SaaS Glossary
Basic definitions of acronyms commonly used in

What is Churn Rate?

Customer Churn

Customer Churn Rate is one of the most important SaaS metrics. It indicates how many net new customers you added. It's calculated either as a number or a percentage of the total number of lost customers during a specific period.
Rarely it's also called attrition rate.

Customer Churn Rate = (# of Customer at the beginning of the month - #Customer at the end of the month) / Customer at the beginning of the month
(3000-2760)/3000 = 240/3000 = 0.08 = 8%

Revenue Churn

To determine the percentage of revenue that has churned, take all your monthly recurring revenue (MRR) at the beginning of the month and divide it by the monthly recurring revenue you lost that month minus any upgrades or additional revenue from existing customers. Just like for customer churn, new sales in the month don’t count toward revenue churn as you are looking for how much total revenue you lost. New revenue from existing customers is revenue you have gained.

For example, if Company ADG had $500,000 MRR at the beginning of the month, $450,000 MRR at the end of the month, and $65,000 MRR in upgrades that month from existing customers, its revenue churn rate would be:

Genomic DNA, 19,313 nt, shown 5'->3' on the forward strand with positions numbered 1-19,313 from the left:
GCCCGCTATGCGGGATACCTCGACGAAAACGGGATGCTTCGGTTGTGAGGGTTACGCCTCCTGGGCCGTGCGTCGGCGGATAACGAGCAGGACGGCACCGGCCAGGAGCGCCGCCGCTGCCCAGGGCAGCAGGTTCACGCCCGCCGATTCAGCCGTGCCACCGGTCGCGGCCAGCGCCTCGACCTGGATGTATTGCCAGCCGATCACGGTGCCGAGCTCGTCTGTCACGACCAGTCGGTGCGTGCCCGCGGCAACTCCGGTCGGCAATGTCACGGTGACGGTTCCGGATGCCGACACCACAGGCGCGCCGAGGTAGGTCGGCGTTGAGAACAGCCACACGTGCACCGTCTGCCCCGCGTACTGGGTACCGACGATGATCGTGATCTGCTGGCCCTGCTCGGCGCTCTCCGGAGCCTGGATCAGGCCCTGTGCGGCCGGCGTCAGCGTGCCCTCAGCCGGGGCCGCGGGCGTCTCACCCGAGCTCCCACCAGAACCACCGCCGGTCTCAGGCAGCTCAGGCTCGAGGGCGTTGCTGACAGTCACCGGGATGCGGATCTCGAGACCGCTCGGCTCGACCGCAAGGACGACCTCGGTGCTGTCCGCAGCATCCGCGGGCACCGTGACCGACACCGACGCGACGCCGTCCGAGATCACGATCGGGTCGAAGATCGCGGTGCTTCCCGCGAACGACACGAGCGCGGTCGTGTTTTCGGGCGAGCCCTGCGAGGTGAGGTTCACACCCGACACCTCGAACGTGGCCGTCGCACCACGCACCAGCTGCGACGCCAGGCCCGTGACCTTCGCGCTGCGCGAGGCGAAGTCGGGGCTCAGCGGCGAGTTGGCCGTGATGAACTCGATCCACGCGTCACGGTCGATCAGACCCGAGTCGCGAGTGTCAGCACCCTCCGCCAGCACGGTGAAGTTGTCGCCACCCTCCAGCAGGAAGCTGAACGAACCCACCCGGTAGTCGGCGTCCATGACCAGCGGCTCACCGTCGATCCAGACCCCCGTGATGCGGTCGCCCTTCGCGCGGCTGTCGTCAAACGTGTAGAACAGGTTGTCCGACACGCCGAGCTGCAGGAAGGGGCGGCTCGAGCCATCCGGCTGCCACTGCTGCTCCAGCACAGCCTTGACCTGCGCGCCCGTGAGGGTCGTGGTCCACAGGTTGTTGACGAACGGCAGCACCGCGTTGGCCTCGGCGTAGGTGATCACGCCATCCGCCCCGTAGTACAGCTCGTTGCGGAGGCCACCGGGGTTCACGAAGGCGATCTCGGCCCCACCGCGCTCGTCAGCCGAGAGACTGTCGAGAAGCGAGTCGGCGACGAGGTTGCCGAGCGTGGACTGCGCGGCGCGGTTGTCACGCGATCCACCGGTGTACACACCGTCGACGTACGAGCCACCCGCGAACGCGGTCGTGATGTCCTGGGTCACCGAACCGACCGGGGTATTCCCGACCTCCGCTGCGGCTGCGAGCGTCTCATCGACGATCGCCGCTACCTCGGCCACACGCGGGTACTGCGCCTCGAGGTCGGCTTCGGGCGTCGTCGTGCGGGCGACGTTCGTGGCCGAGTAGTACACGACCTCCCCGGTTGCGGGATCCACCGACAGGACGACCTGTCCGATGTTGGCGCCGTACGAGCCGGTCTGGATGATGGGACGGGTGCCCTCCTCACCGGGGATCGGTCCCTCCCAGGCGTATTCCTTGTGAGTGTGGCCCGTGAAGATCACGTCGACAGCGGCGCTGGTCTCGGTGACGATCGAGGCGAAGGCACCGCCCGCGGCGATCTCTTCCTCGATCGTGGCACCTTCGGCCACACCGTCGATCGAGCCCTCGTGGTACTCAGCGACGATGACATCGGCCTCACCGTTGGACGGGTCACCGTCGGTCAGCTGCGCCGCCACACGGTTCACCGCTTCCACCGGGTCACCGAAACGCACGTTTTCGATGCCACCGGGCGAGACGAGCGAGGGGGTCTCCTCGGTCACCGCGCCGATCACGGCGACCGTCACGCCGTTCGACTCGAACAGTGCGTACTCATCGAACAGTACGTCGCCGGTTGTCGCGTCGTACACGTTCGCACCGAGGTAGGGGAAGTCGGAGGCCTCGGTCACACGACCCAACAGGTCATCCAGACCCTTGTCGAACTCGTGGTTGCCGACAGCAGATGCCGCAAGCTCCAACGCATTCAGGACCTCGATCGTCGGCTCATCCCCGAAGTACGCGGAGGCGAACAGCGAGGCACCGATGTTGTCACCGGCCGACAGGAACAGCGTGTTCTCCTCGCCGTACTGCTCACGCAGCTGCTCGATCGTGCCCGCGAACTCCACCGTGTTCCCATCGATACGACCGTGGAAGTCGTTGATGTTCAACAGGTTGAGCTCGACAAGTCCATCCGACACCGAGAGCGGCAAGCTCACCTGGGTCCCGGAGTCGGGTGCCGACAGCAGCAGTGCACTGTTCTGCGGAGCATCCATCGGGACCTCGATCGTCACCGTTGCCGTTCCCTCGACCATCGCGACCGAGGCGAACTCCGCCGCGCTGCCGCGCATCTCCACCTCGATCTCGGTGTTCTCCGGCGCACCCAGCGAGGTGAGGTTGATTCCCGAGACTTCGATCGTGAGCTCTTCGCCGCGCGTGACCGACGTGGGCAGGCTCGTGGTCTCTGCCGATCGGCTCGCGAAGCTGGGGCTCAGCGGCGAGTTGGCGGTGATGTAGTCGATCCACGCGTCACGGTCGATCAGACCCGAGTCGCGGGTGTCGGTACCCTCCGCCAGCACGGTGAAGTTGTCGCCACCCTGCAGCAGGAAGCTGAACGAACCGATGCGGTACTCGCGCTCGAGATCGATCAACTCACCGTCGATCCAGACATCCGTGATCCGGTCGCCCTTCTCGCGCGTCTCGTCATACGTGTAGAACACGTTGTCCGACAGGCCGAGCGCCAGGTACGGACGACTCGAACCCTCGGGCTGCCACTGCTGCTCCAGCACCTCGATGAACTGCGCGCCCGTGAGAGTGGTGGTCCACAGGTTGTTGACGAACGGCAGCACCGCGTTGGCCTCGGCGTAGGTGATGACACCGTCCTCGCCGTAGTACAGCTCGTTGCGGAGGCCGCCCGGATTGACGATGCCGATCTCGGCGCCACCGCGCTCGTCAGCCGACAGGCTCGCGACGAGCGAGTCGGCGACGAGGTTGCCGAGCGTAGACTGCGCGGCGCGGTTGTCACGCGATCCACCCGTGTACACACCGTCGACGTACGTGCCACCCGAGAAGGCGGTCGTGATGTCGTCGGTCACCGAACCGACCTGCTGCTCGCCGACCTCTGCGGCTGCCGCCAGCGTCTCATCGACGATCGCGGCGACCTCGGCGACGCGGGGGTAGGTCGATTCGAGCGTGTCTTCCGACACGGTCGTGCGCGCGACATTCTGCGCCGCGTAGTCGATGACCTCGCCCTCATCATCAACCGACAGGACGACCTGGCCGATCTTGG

Revenue Churn Rate = [(MRR beginning of month - MRR end of month) - MRR in upgrades during month] / MRR beginning of month

(($500,000 – $450,000) – $65,000)/$500,000 =

($50,000 – $65,000)/$500,000 =

(-$15,000)/$500,000 = -3%

Note the negative revenue churn rate means you actually gained revenue that month!

As before you can choose a different time frame, such as quarterly or annual. Just remember that if you do, you’ll need to look at quarterly or annual recurring revenue, not monthly. Also, as the example pointed out, a major benefit to calculating revenue churn is that it’s possible to include upgrade revenue.

Now that you understand the basics of calculating customer churn and revenue churn, let’s dig a little deeper.

Customer Churn ≠ Revenue Churn

The first thing to point out is that customer churn and revenue churn are not always the same.

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